Sharad S. Singhal, Ph.D.
Sharad Singhal, Ph.D., is a research professor in the Department of Medical Oncology & Therapeutics Research at Beckman Research Institute of City of Hope, and an affiliate full member of City of Hope's comprehensive cancer center and Developmental Cancer Therapeutics Program in Duarte, California.
Dr. Singhal received his B.Sc. in biology (1982) and M.Sc. in chemistry (1984) from Agra University in India, and his Ph.D. in biochemistry (1989) from Central Drug Research Institute in Lucknow, India. He received Council of Scientific and Industrial Research fellowship during his Ph.D. He did his postdoctoral training at the University of Texas Medical Branch in Galveston, Texas (1989-1993).
Dr. Singhal's research interests are in glutathione metabolism and its role in stress-defense, carcinogenesis, drug-resistance, radiation-resistance and cell-signaling mechanisms. At City of Hope, Dr. Singhal has conducted carcinogenesis studies in multiple cancers which add to his collective expertise in cancer prevention and control research. The focus of his current research is the development of natural compounds that broadly target cancer-specific signaling networks into the next generation of cancer preventive and therapeutic drugs that have the advantageous side effect of lowering insulin-resistance. He has successfully employed a highly effective in-silico signaling model based on the mercapturic acid pathway, which has already yielded three novel, natural source, lead compounds with very high efficacy in tumors of prostate, breast, renal and neuroblastoma.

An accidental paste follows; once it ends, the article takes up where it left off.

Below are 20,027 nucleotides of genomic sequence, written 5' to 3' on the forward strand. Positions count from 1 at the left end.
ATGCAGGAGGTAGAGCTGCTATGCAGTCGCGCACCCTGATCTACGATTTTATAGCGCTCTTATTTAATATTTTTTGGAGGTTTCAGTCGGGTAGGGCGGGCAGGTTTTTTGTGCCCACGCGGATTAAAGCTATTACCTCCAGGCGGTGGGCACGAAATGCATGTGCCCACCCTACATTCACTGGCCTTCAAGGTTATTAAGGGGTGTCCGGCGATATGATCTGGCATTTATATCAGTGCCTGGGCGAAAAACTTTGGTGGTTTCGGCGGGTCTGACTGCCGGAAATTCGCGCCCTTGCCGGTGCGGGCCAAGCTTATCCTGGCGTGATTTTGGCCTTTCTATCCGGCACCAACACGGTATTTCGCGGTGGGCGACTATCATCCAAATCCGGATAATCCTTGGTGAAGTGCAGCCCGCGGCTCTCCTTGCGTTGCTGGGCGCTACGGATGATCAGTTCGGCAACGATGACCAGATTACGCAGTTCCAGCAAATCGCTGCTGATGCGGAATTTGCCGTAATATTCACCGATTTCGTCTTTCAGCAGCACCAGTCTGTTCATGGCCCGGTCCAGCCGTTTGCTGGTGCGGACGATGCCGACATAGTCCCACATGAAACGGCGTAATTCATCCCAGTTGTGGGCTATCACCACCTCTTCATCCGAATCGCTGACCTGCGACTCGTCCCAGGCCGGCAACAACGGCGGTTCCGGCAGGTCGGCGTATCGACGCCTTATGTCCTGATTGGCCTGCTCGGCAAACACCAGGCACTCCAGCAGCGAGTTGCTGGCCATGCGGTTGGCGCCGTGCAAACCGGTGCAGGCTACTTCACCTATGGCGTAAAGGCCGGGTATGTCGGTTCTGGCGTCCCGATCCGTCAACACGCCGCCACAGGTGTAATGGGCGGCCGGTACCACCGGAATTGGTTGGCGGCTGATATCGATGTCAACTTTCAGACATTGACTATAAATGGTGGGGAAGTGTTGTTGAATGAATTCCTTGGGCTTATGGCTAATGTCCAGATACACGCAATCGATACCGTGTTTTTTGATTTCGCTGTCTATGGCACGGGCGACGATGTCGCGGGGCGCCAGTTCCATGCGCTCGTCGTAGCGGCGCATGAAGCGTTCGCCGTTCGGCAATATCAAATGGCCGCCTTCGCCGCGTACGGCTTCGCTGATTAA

- 2011-present, Research Professor, Department of Medical Oncology & Therapeutics Research, Beckman Research Institute of City of Hope, Duarte, CA
- 2007-2011, Associate Professor, Department of Molecular Biology and Immunology, University of North Texas Health Science Center, Fort Worth, TX
- 2004-2007, Associate Professor, Department of Chemistry and Biochemistry, University of Texas at Arlington, Arlington, TX
- 1999-2004, Associate Professor, Department of Chemistry and Biochemistry, University of Texas at Arlington, Arlington, TX
- 1997-1999, Assistant Professor, Department of Human Biological Chemistry and Genetics, University of Texas Medical Branch, Galveston, TX
- 1989, Ph.D., Biochemistry, Central Drug Res Inst, India
- 1984, M.S., Organic Chemistry, Agra University, India
- 1982, B.S., Botany, Chemistry, Zoology, Agra University, India
- 1989-1992, Postdoctoral Fellow, Department of Human Biological Chemistry and Genetics, University of Texas Medical Branch, Galveston, TX
- 1987-1989, Recipient of Senior Research Fellowship of Council of Scientific and Industrial Research
- 1985-1987, Recipient of Junior Research Fellowship of Council of Scientific and Industrial Research